stare ``as if I were a white elephant.'' 

Even today, he says, little old ladies with pushcarts sometimes stop him in
the supermarket aisle and ask: ``Didn't I see you the other night on the
History Channel?'' 

The surname, the Nikita look, can sometimes be a nuisance: Khrushchev
recalls having once had an invitation to a dinner party canceled because
the host, a retired U.S. army general, wouldn't have a communist in his home. 

In fact, Sergei Khrushchev says he stopped believing in communism's
ultimate triumph as early as the 1970s. 

The ``we will bury you'' remark was misunderstood, he insists. ``He meant
that capitalism would die and that the Soviet economic system would bury
it. But my father was a part of the Cold War, a war of propaganda, and so
these words were used against him and misunderstood by Americans.'' 

``But all of us make mistakes. You can't live in paradise surrounded by
barbed wire.'' 

Khrushchev harbors no bad feelings, though. He's gregarious, neighborly,
charming. He often invites his neighbors over to show off his green thumb
or for steak barbecues. He loves American steaks, but only those cooked at
home on the grill, unless, of course, he's traveling in Kansas. ``Kansas
steaks are the best.'' 

No, this is not the life young Sergei and his three sisters knew as Cold
War kids in a world of Communist Party privilege: chauffeured limousines,
massive downtown Moscow apartments, access to scarce Western goods and the
best schools, hunting and fishing trips with Papa Khrushchev on the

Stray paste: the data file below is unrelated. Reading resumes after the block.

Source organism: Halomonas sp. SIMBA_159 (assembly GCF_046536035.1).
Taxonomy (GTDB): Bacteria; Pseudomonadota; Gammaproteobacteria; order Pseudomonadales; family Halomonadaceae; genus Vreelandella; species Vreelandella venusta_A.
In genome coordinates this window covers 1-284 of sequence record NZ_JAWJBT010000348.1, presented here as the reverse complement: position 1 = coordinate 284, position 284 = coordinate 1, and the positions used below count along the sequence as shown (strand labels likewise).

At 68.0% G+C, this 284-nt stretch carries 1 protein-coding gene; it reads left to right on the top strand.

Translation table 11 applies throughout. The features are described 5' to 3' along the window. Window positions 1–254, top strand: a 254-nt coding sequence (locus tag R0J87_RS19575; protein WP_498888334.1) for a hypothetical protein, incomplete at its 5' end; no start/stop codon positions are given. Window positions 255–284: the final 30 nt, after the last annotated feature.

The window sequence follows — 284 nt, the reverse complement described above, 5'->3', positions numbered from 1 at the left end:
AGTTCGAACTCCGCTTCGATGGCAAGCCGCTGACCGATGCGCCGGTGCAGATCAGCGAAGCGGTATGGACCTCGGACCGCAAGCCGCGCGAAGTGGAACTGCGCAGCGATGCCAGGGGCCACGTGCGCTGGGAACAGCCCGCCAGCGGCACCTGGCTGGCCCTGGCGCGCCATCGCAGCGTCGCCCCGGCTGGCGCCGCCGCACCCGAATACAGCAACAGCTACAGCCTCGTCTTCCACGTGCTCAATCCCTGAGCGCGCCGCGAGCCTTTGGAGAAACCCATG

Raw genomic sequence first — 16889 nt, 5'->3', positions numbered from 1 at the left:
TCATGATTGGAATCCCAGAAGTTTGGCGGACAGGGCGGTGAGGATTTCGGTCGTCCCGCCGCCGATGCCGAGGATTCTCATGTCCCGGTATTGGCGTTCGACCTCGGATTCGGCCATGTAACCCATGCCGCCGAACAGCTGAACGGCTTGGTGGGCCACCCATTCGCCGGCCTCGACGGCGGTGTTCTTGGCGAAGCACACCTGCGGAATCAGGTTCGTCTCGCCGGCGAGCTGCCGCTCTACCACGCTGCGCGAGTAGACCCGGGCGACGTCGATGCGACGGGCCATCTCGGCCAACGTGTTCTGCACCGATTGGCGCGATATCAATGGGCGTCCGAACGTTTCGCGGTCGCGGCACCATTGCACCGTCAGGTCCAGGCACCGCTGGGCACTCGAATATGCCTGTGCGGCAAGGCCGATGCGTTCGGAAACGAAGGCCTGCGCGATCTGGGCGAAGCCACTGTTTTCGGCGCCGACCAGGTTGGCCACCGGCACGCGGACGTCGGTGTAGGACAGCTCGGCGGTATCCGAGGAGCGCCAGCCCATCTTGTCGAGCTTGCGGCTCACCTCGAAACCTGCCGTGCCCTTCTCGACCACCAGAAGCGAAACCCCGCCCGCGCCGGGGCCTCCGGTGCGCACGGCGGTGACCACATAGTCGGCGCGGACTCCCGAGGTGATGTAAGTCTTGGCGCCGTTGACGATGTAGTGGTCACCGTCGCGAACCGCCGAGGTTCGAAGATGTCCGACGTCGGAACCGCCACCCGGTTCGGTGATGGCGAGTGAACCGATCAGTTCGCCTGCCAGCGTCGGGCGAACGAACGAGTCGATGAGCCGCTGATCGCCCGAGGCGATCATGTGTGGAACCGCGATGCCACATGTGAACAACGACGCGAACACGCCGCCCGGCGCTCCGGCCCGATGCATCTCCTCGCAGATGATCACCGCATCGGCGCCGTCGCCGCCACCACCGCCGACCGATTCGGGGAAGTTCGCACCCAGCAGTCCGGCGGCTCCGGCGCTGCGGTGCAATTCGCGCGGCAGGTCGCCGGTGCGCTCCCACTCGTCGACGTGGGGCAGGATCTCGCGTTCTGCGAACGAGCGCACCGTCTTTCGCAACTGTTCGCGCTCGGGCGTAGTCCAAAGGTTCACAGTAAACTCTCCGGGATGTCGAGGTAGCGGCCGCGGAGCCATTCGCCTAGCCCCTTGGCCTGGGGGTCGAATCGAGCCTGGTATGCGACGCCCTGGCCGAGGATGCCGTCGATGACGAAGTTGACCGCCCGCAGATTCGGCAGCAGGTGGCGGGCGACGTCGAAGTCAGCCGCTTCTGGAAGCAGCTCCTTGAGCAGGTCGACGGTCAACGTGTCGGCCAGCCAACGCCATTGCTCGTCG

premier's country estate. 

It's a far cry from being chief of the Soviet Missile Design Bureau from
1958 to 1968, first deputy director at the Control Computer Institute in
Moscow, and a professor of missile guidance systems at Moscow Technical

And he's certainly beyond the glory days when he won the Lenin Prize and
the Prize of the Council of Ministers of the U.S.S.R. for his work with
missiles and computer-guidance control systems. 

But in the mornings, Khrushchev can rise when he wants (usually 7 a.m.),
have a cup of plain yogurt, perhaps some smoked fish and coffee, switch the
tweeting phone to answering-machine mode, and sit at his mahogany desk to

For five hours at a stretch, he scratches out his memoirs in longhand. Then
Valentina scoops up the scribble, sits on a stool in the kitchen and types
it out on an electric Olympia. 

In his three books published in America, Khrushchev does his best to soften
history's verdict of his father. He describes Papa's love of family, Papa's
fight to provide cheap housing for all Soviet citizens, Papa's attempt to
get Soviet farmers to plant corn, Papa's push to produce more consumer
goods and trim the military budget. 

As it turned out, the peasant-turned-premier tumbled abruptly from power
after 11 years, on Oct. 24, 1964, the first Soviet leader who didn't die in
office. After his fall, the man with the hands-flying, jaws-working,
piggie-eyes-darting style plunged into a deep depression, often dissolving
in bathetic tears. 

To pull him out his funk, his wife, Nina, gave him a German tape recorder